WEDNESDAY, July 16 (HealthDay News) -- An unusual case involving a sudden remission of lung cancer highlights the carcinogenic potential of certain drugs used to treat Crohn's disease, experts say.
The patient, a 69-year-old female ex-smoker, developed lung cancer while being treated with anti-tumor necrosis factor (TNF) medications for her Crohn's disease.
However, the malignancy vanished after doctors stopped giving her the medications, British researchers report in the July 17 issue of the New England Journal of Medicine.
"There is an underlying concern about the use of these drugs and the possible increase of certain kinds of cancer," said Dr. Len Lichtenfeld, deputy chief medical officer of the American Cancer Society. "This report raises the awareness that doctors and patients have to have in using these drugs. We certainly need to be more vigilant about lung cancer in patients who get these treatments."
The rare case has broader implications and sheds light on the possible effect of anti-TNF medications -- which are also used to treat rheumatoid arthritis -- on patients' immune systems, the team say. This family of biologic drugs includes adalimumab (Humira), etanercept (Enbrel), and infliximab (Remicade).
One theory is that the woman, who had been a heavy smoker for 35 years, had had her lung cancer held at bay by her immune system. However, the anti-TNF drugs she was taking for her Crohn's may have weakened that system, allowing the lung cancer to emerge, the researchers say.
The woman's lung malignancy "was expected to be fatal within months," said co-author Jack Satsangi, a professor of gastroenterology at the University of Edinburgh in Scotland. "However, on stopping anti-TNF agents the cancer has completely regressed - and she is healthy more than two years later," he said.
The woman had been diagnosed with lung disease (not cancer) in 1999. In 2000, she was diagnosed with Crohn's disease, which was then treated with TNF medications -- first Remicade, then Humira. In 2006, she was diagnosed with lung cancer.
Her physicians discontinued treatment with Humira, but continued on methotrexate, which is from another class of drugs. The woman did not undergo surgery for her cancer or receive radiation or chemotherapy. In addition, no other biologic drugs were given to treat her lung cancer, the researchers report.
Even so, by April 2007 a scan of her lungs found no trace of the cancer.
"This is most remarkable, and adds to the concerns regarding the use of these agents, and we do not use these drugs in patients with heavy smoking histories," Satsangi said.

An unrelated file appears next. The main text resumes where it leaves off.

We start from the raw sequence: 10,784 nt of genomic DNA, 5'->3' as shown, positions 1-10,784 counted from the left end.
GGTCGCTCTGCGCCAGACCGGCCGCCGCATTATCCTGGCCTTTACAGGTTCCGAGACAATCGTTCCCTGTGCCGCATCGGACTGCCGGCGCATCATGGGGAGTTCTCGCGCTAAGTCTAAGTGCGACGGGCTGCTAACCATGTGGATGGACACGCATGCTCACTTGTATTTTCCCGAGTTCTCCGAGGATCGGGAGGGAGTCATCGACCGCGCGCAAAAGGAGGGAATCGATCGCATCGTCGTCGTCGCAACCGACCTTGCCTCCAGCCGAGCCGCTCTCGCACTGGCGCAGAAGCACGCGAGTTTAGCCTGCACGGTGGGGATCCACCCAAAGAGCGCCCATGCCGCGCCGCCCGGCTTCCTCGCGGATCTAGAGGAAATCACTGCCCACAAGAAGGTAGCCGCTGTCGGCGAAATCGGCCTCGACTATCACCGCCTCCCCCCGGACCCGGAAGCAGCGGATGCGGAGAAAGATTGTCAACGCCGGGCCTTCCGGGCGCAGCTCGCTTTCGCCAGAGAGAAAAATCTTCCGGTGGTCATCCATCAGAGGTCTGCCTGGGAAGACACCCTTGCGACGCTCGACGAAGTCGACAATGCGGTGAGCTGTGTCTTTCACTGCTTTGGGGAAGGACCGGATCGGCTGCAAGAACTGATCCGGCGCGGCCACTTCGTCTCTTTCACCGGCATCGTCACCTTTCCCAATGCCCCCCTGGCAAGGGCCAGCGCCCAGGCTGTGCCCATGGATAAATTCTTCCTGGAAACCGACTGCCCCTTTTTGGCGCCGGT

The association of TNF medications with lung cancer has been seen before, the authors note. The development of lung cancer among people taking these medications is particularly worrisome among ex-smokers. In fact, Satsangi's group has seen three such cases among people older than 65.
Satsangi's team believes that ex-smokers and people with a history of lung disease taking these medications should be carefully monitored, especially those aged 65 and older.
Lichtenfeld agreed that there have been concerns about the use of these drugs and the development of cancers, particularly lymphoma.
The new report implies that the woman's immune system was keeping the lung cancer in check, but that anti-TNF treatment interfered with her immune response, allowing the cancer to become evident, Lichtenfeld said. "[But] when the drug was withdrawn, the body's native mechanism was re-energized and was able to put this cancer into remission," he explained.
Whether this finding applies to all people taking anti-TNF medications isn't clear, Lichtenfeld added. "Will all patients who received this medication, when it is withdrawn, see their lung cancers go away? I don't think you can draw that conclusion from this report," he said.
"Unusual case reports have been a feature of medicine for a long time," Lichtenfeld said, and whether or not this report has implications for understanding and treating cancer generally remains uncertain. "However, I am sure this report will spark discussion about those questions," he said.
There's more on biologic drugs at the American College of Rheumatology.